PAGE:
When Aidan can “match” their gender identity with their expression, their gender dysphoria, a heightened sense that their gender and their physical body are at odds, subsides.
“It’s hard to know how much of dysphoria is internal and how much is based on the standards of a transphobic world. A lot of it comes when I can’t convince myself that I look the way that I think and want to look. When all of a sudden I am more aware in an outfit that it makes my shoulders look really broad, or other things like that are dysphoric cues.
Even though I am not shooting for being a capital W ‘Woman,’ for me at least I want some strangers on the street to think that I am. Even though I am not necessarily fully identifying as a woman, that doesn’t do away with aspirations of being aligned with womanhood.”
They/Them | @cbernsohn
Chuck leads workplace trans-inclusive gender equity training. As a person who identifies as nonbinary and genderqueer, Chuck’s work is directly tied to their life experiences.
“Something I talk a lot about in my workshops is this disconnect between gender identity and gender presentation. You can’t look at somebody and determine their gender, or their pronouns, or anything about them beyond what they physically look like to you.
I think that part of nonbinary identity for me is kind of ‘riding the waves’ a little bit, and it’s so freeing. I identify as masculine-of-center in terms of the way that I present gender. I wear button-downs. I wear them all the time. I haven’t worn a skirt or a dress in probably a decade.
Being misgendered as a man is much more comfortable than being misgendered as a woman, and I think that presenting masculinely is a really nice way to try to swing things in that direction. I am also a person who 100 percent believes that gender norms are socially constructed. At some point, defining myself by a binary system doesn’t necessarily help me figure anything else out.”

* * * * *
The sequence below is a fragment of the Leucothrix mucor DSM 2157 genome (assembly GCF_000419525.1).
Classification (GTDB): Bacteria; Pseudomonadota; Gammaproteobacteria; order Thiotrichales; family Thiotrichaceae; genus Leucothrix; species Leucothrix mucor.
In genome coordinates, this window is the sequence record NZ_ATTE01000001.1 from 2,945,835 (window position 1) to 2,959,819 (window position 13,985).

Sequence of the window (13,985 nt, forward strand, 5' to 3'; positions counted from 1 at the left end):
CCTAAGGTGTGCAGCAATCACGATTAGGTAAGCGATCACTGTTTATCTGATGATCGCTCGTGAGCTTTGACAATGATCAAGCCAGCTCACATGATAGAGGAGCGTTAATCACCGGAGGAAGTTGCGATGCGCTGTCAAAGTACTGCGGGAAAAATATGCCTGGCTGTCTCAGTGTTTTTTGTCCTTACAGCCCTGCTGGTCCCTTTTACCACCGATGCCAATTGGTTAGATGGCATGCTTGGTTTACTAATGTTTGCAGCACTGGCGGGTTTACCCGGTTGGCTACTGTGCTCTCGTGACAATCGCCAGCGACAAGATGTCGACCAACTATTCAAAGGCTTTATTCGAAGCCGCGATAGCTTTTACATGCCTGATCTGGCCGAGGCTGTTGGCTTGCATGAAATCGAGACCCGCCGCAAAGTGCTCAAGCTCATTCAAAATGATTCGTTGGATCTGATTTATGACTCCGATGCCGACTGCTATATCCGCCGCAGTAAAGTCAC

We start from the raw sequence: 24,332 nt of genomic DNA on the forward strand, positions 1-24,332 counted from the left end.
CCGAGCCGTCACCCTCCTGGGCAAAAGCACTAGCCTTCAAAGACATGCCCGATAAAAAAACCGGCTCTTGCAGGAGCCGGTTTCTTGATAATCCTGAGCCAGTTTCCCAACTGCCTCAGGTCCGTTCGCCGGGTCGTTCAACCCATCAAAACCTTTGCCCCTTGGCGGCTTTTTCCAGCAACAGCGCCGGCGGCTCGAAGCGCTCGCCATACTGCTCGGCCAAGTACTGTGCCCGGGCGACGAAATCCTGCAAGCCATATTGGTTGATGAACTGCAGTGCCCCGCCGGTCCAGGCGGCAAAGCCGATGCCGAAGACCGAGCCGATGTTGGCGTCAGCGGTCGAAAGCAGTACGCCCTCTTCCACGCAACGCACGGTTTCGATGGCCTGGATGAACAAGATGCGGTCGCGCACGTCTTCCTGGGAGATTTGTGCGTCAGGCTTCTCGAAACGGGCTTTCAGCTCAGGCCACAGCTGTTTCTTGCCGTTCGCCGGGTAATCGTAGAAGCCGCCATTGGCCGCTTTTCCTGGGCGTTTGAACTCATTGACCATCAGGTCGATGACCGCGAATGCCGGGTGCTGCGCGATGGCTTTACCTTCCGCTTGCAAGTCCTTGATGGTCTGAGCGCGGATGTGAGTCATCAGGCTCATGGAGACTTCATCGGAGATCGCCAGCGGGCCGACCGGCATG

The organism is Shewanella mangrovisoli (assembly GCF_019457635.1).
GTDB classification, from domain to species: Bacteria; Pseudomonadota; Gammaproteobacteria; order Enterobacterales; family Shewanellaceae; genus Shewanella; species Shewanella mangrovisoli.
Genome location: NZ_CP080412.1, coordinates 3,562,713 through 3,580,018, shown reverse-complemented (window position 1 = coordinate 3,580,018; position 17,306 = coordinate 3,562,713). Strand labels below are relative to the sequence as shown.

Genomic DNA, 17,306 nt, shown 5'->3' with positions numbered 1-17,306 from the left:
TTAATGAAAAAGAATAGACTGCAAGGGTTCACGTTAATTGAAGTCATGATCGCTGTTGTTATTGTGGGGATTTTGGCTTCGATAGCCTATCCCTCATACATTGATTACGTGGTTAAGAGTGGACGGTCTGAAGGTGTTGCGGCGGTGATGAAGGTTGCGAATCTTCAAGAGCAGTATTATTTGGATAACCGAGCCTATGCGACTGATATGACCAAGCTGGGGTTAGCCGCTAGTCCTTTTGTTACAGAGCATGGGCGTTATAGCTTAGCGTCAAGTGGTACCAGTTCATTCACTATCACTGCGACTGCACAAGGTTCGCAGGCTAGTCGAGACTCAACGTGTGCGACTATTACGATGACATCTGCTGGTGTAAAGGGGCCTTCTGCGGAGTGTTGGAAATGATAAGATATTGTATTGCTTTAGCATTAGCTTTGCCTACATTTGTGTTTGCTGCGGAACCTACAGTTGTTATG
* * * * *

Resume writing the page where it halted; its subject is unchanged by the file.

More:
They/Them | @oblivia.c
Olivia is an art teacher and working artist in Philadelphia. They said that when they initially started identifying as nonbinary, they were concerned with how their style influenced others’ perceptions of their gender identity.
“When I first started identifying as genderqueer/nonbinary and started using they/them pronouns, I put more pressure on myself to look a certain way to fit into that category. But if I am not giving a fuck about what other people think… I don’t have to not wear something because it’s ‘too feminine.’
One Christmas my sister got me this glitter nail polish and these fun print boxers and I was like, ‘Wow this is excellent.’ I feel the most comfortable when I kind of have a balance. I have no problem wearing crop tops and more feminine shirts or more fitted shorts. But I won’t usually wear them together.
If I can wear a pair of jeans and a button-down tucked in, I am very comfortable in that. And I will switch it up between a men’s buttondown or my women’s light pink button-down that I got from the thrift store that’s very femme. I am very comfortable in both.”
“I have pretty consistently identified as nonbinary. Whether I call myself trans or not kind of depends,” said Tufts University student and activist Marley, who told me their gender identity doesn’t always perfectly align with their expression or pronouns.
“I struggle with the trans label because a lot of times people hear trans and they think ‘binary trans’ and medical transitions and things like that. And at this point in time, I’m neither of those.
I went through a pretty aggressively femme phase during freshman year of college. I was like ‘I really just want to fit in and be accepted.’ Over the years I have swung towards more butch or more masc. Eventually, I hit a wall and was like I don’t care what other people want from me, I just want to be comfortable.
As much as I would like to just have it be ‘this is who I am and that’s it, end of story,’ a lot of gender is how other people perceive you. It should be a fill-in-the-blank but it’s boxes.”